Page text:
The Whys and Wherefores of Email and POP3 Server
What and Why is Email?
An email has become the absolute standard means of communication between individuals, teams, and organisations. People may communicate using single or group messaging tools like Skype or WhatsApp, but email has replaced the letter as the de-facto standard for non-verbal communications.
The number of email users worldwide continues to grow. In 2017 there were nearly 270 billion emails sent every day. In 2019, 294 billion, and by 2023, daily email volumes are estimated to reach 347 billion.
Businesses can choose to implement their own in-house domain mail server using a Windows platform like Exchange or its Linux equivalent. Organisations who have outsourced their IT infrastructure can ask their MSP to host a domain email server on their behalf. MSPs and ISPs can offer email hosting services as part of their service portfolio. Other independent organisations act as email hosting service providers.
An email server essentially consists of two parts, a module to receive incoming emails, and a module to send outgoing emails. POP3 for incoming email, SMTP for outgoing.
What is a POP3 Server?
Simply put, POP3 Server is a protocol standard for retrieving email from a remote server.
Incoming emails operate to the IMAP or POP3 standard. IMAP is server-based, and POP3 is a client/server implementation The difference is that with IMAP, the reader interacts directly with the mail server, and with POP3, the emails, plus attachments are downloaded to the reader’s computer for reading later in an email client like Outlook.
Why POP3 Server?
The advantage of the POP3 Server is that you can work offline since you do not need to be connected to the mail server to read and process email, as you do with IMAP. Emails you want to send are queued until you are online again.
However, having said that, it is possible to use IMAP in synchronous mode. A copy of the emails held on the server are mirrored on the client computer, and a periodic synchronisation keeps them in step.
Many email server products include support for POP3 Server, for example, Gmail, (though they seem to discourage it), Exchange, and other Windows-based offerings. Similar products exist for Linux and open-source installations.
There are proposals for POP4 Server, but only as an informal proposal and they seem to have stalled.
Setting POP3 Server up
Installing a POP3 server is a two-step process, setting up the server end to receive email and interact with the client mail application, and installing the client application itself.
The first step is to define the email domain. This is usually the same as the organisation’s Internet domain name.
POP3 Server carries out some checks, for example, that Fred is a known user in the acme.com domain, or that the email is in an acceptable format, and that it doesn’t contravene any local usage rules.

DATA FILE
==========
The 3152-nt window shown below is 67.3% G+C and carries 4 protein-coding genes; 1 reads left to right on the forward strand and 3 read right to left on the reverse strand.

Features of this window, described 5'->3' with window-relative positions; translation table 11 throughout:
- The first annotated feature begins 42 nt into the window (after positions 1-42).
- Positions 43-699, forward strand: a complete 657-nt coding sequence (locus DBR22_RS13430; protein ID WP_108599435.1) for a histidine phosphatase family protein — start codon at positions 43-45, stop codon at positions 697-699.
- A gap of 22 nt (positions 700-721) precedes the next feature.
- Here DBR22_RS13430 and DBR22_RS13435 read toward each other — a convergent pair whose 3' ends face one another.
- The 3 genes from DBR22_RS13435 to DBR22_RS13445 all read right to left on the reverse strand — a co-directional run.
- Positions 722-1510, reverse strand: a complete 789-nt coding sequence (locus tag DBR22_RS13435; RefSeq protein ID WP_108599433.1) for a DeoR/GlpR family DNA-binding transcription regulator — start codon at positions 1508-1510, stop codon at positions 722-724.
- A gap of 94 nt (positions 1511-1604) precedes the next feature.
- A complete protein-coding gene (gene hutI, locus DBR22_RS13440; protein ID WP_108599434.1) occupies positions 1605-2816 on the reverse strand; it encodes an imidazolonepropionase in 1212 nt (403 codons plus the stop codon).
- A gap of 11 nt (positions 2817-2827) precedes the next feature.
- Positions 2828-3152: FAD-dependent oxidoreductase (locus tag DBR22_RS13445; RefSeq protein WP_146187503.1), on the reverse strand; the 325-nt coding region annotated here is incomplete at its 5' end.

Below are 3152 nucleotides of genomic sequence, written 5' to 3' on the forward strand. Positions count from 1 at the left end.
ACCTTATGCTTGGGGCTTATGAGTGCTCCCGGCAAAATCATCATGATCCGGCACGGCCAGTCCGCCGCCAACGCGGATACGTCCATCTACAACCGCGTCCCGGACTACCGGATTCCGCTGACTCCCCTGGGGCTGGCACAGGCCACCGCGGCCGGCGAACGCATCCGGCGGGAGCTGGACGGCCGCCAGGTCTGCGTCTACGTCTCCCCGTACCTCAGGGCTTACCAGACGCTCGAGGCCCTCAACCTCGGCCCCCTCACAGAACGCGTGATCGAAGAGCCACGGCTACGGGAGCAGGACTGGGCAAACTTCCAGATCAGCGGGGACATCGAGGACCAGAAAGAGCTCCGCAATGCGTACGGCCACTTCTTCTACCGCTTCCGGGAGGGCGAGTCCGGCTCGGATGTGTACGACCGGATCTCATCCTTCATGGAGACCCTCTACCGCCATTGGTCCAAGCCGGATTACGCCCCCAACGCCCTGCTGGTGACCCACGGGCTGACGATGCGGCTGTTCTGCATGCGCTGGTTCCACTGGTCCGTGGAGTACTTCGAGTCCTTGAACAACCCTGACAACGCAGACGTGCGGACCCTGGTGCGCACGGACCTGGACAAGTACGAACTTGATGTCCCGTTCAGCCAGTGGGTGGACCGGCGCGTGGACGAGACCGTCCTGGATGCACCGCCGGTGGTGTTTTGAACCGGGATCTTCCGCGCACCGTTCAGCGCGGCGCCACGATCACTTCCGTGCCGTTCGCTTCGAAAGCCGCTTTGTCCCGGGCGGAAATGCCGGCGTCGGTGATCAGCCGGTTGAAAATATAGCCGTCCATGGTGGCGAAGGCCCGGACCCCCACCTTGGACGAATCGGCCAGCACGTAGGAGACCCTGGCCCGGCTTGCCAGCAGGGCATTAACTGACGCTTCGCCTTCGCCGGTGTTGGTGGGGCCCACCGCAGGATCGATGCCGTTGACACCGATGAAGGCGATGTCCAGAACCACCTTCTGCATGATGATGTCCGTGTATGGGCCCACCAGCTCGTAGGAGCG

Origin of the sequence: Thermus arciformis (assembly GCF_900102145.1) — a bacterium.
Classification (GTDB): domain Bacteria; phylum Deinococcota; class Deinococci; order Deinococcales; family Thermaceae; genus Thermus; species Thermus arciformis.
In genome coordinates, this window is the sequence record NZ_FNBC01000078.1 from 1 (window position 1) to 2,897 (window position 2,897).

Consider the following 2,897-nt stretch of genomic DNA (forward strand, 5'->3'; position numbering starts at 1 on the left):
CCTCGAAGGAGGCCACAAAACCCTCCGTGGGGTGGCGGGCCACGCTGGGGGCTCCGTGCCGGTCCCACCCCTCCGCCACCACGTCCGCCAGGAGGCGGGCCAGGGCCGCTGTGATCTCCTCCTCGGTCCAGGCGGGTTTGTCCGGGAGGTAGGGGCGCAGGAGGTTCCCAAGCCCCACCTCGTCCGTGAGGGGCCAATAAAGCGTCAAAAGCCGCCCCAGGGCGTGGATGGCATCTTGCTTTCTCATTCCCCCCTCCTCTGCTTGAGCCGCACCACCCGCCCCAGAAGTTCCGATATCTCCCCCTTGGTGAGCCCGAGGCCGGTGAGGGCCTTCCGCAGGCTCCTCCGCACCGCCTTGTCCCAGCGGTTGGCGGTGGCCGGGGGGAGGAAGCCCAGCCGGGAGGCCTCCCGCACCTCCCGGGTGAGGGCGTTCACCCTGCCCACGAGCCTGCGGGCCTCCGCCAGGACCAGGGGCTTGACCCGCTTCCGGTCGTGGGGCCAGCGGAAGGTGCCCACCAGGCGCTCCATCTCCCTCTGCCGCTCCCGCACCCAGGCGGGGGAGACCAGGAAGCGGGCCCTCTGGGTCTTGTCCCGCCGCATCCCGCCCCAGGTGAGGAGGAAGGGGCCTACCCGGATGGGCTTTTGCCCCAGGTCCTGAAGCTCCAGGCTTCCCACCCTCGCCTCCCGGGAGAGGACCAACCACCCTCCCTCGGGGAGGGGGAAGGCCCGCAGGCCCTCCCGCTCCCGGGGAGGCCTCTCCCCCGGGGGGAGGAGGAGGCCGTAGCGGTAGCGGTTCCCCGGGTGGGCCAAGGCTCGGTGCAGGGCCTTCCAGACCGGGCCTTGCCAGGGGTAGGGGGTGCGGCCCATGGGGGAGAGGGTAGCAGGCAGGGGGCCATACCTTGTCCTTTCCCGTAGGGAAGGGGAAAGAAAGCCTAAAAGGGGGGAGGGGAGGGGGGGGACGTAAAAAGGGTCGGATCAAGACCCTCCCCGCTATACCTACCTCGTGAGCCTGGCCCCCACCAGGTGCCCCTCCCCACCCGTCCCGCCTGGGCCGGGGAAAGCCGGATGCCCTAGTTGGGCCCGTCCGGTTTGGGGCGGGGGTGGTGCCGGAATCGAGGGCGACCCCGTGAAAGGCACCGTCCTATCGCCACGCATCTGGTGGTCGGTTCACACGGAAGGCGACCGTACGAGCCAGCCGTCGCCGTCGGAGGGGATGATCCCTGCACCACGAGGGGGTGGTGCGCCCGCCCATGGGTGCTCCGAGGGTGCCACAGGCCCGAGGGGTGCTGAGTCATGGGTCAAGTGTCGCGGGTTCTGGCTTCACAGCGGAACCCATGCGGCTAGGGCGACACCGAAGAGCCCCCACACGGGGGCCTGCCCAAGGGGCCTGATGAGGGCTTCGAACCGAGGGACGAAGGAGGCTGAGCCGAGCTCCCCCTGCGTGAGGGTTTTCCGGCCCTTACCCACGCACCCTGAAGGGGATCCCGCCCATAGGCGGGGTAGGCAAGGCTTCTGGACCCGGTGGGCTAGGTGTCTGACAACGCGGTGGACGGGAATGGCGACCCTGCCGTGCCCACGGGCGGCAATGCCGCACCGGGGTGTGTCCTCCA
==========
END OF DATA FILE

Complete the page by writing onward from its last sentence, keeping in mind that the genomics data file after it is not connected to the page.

In many organisations, emails are intercepted by anti-malware and content-checking software before it reaches the POP3 server. Anti-malware software scans the email and any attachments for malware, and content-checkers inspect the mail and any attachments to see they do not break local usage rules, for example, sent by a blocked sender or contains attachments that are executable files.
Step two is a basic configuration. There are two levels – server level and user level:
The first and most important step is to make sure that you are not operating as an open server or mail relay. Bulk email spammers continually scour the Internet for open servers and use them to relay their spam email. The server must be configured to receive only the email addresses to the email domain, and only send emails from the email domain.
If your ISP or an email intermediary detects that you are sending high volumes of email, then your server might be blacklisted, losing your email service entirely. It is a difficult, lengthy and tedious process to remove your domain from a blacklist.
Other considerations include any server-level rules for directing mail. Some organisations have collective addresses, for example, emails sent to an address are forwarded to an individual mailbox for processing. Using collective addresses means you can change the internal recipient without altering any other information.
Integration with anti-malware may also need attention.
If you are running a domain mailbox supporting many users, each user will need an email address, a mailbox allocated within the server, and an initial password to access the mailbox. Users should be forced to change the password the first time they use the mailbox.
Things to Know and Remember
- Make sure that the MX record for the server is properly set up in DNS
- Use the correct user connection settings:
- Port 110 for an unencrypted connection, 995 for encrypted
- Setup the default security setting for connections. For instance, is SSL/TLS needed?
- Does user logon need SPA? You might need it if you have SSO in your organisation.
- Set up policies and procedures for adding/modifying/deleting user mailboxes.
- Users tend to forget passwords, so a policy for password management must be available.
Setting up a POP3 server is not difficult.
We at HostSailor have done it many times. For help, guidance or just an informal chat, contact us